February 4, 2019 | By Karl Friedhoff

South Korean Public Ready to Call Trump's Bluff

The United States and South Korea are currently negotiating host nation support for the 28,500 US troops in the country and negotiations are not going well. The Trump administration has demanded that South Korea double its contribution from $855 million each year, and there is speculation that President Trump will threaten to withdraw those forces if his demands are not met. The South Korean public is largely ready to call the president’s bluff.

In a poll fielded in South Korea in late January by RealMeter, a majority of South Koreans (59%) oppose accommodating US demands on increased burden sharing support (26% are in favor). It is especially notable that there are virtually no significant divides across demographic groups. Pluralities—and majorities in most cases—of all ages, regions, ideological leanings, and party affiliations are in opposition to Seoul giving in to US demands. The lone outlier are supporters of Liberty Party Korea, the main conservative opposition party. Even there, 45 percent support giving in to US demands versus 39 percent who oppose.

Question: Should South Korea accommodate US demands to increase the share of defense costs? (%)

 

 

Favor

Oppose

Overall

 

26

59

Age

20s

33

48

30s

25

61

40s

29

61

50s

26

64

60+

19

58

Region

Seoul

28

55

Incheon/Gyeonggi

22

61

Daejon/Chungbuk/Chungnam

34

53

Gwangju/Chonbuk/Chonnam

13

70

Daegu/Gyeongbuk

22

59

Busan/Ulsan/Gyeongnam

35

57

Ideology

Progressive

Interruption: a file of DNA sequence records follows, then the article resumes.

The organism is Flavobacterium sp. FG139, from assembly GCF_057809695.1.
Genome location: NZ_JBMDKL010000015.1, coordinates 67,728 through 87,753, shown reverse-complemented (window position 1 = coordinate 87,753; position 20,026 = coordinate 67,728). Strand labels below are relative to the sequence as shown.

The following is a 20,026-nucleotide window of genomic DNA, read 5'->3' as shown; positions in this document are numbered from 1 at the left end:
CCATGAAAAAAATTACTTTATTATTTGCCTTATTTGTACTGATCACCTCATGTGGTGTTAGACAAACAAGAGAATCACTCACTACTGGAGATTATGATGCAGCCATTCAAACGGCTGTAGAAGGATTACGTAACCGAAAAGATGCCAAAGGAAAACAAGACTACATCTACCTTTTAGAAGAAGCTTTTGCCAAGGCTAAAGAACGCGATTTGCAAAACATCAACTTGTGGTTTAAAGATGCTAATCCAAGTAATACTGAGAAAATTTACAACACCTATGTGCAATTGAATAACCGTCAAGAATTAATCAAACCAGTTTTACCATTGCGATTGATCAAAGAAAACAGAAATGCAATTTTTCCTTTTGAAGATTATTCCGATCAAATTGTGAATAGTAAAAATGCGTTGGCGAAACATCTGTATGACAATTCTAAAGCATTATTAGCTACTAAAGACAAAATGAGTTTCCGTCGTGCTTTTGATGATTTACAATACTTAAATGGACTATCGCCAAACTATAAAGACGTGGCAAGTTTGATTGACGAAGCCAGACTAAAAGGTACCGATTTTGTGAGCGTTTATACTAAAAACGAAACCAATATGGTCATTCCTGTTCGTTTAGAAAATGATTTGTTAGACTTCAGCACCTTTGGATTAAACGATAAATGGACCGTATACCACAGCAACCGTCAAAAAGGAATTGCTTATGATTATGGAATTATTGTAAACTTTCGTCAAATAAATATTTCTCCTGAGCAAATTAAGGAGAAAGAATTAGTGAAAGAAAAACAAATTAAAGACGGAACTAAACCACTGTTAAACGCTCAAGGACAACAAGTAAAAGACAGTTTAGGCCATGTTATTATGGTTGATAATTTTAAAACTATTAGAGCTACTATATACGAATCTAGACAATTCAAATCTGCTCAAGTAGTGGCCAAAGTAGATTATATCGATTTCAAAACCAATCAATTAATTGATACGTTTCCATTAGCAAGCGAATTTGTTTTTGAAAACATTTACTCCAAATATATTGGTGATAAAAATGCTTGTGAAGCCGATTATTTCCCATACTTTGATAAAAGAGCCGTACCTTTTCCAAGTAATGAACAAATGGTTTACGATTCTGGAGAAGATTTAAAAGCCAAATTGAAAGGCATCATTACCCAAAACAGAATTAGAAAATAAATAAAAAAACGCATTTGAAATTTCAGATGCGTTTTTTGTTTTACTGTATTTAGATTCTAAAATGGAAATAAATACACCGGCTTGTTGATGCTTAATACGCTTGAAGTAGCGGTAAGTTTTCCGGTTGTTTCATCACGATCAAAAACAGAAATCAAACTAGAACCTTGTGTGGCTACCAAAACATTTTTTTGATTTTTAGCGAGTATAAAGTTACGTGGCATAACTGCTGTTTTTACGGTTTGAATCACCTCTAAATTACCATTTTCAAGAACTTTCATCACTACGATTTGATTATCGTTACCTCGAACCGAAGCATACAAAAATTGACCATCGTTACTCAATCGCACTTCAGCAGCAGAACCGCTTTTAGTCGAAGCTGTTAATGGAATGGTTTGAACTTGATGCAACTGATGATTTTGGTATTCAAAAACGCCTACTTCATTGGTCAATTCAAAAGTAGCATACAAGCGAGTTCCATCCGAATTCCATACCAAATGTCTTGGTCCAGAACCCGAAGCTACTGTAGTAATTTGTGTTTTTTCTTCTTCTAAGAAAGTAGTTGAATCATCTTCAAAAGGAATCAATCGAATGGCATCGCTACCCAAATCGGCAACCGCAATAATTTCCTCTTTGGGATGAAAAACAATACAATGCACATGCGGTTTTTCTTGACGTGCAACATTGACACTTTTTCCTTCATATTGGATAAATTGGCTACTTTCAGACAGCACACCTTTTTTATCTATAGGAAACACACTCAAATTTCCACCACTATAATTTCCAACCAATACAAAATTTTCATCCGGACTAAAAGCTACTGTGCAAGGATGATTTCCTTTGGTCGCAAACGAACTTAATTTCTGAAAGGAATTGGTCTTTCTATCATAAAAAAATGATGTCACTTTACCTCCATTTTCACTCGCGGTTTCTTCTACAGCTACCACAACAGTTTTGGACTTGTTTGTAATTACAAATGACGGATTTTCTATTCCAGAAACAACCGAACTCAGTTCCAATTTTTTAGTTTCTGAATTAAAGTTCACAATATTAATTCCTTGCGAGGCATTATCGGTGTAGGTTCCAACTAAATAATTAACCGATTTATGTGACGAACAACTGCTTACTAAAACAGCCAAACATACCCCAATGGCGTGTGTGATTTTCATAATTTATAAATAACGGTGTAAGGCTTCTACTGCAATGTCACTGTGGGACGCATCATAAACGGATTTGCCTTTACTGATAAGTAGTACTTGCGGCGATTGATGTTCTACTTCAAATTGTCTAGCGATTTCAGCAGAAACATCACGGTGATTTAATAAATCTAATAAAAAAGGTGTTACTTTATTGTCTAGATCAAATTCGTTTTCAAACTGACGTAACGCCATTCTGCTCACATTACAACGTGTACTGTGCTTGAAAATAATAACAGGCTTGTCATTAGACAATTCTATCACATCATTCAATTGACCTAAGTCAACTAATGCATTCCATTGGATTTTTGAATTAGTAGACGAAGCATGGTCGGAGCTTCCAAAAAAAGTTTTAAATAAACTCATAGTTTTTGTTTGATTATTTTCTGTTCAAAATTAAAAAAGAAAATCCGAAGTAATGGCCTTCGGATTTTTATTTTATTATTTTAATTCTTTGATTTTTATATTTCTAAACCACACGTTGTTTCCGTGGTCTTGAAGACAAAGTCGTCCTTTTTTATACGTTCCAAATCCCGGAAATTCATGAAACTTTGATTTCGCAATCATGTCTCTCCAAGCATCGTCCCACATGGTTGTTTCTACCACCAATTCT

19

70

Mid-Roader

29

62

Conservative

34

50

Party

Democratic Party

12

76

Liberty Korea Party

45

39

Bareunmirae

18

60

Justice Party

23

68

 

In the same survey, respondents were asked about their views if the United States played the “troop reduction or withdrawal card.” This only shifts attitudes slightly. A majority (52%) continue to oppose acquiescing to US demands even if the US threatens troop reductions or withdrawal. Support rises slightly to 31 percent. Again, opposition is largely consistent across age, region, ideological leanings, and party affiliations.

Question: Should South Korea accommodate US demands to increase the share of defense costs if the US plays the troop reduction or withdrawal card? (%)

 

 

 

Favor

Oppose

Overall

 

31

52

Age

20s

39

41

30s

29

59

40s

34

54

50s

29

56

60+

25

51

Region

Seoul

32

50

Incheon/Gyeonggi

25

57

Daejon/Chungbuk/Chungnam

30

52

Gwangju/Chonbuk/Chonnam

17

61

Daegu/Gyeongbuk

37

38

Busan/Ulsan/Gyeongnam

39

52

Ideology

Progressive

13

70

Mid-Roader

34

53

Conservative

50

34

Party

Democratic Party

10

71

Liberty Korea Party

57

27

Bareunmirae

49

44

Justice Party

22

73

 

From the outset of these negotiations, one of the worst possible outcomes was for President Trump to openly threaten a troop reduction or withdrawal if South Korea did not meet his demands. Doing so was widely expected to unite South Koreans across the political spectrum. Now we have data points that suggest this is precisely the case. If the president wants to wreck at least 10 years of solid South Korean public support for the US-Korea alliance, he is already headed down the right path.

 

Note: This post was updated to clarify question wording.

About

The Chicago Council on Global Affairs highlights critical shifts in American public thinking on US foreign policy through public opinion surveys and research conducted under the Lester Crown Center on US Foreign Policy. 

The annual Chicago Council Survey, first conducted in 1974, is a valuable resource for policymakers, academics, media, and the general public. The Council also surveys American leaders in government, business, academia, think tanks, and religious organizations biennially to compare trends in their thinking with overall trends. And collaborating with partner organizations, the survey team periodically conducts parallel surveys of public opinion in other regions of the world to compare with US public opinion. 

The Running Numbers blog features regular commentary and analysis from the Council’s public opinion and US foreign policy research team, including a series of flash polls of a select group of foreign policy experts to assess their opinions on critical foreign policy topics driving the news.

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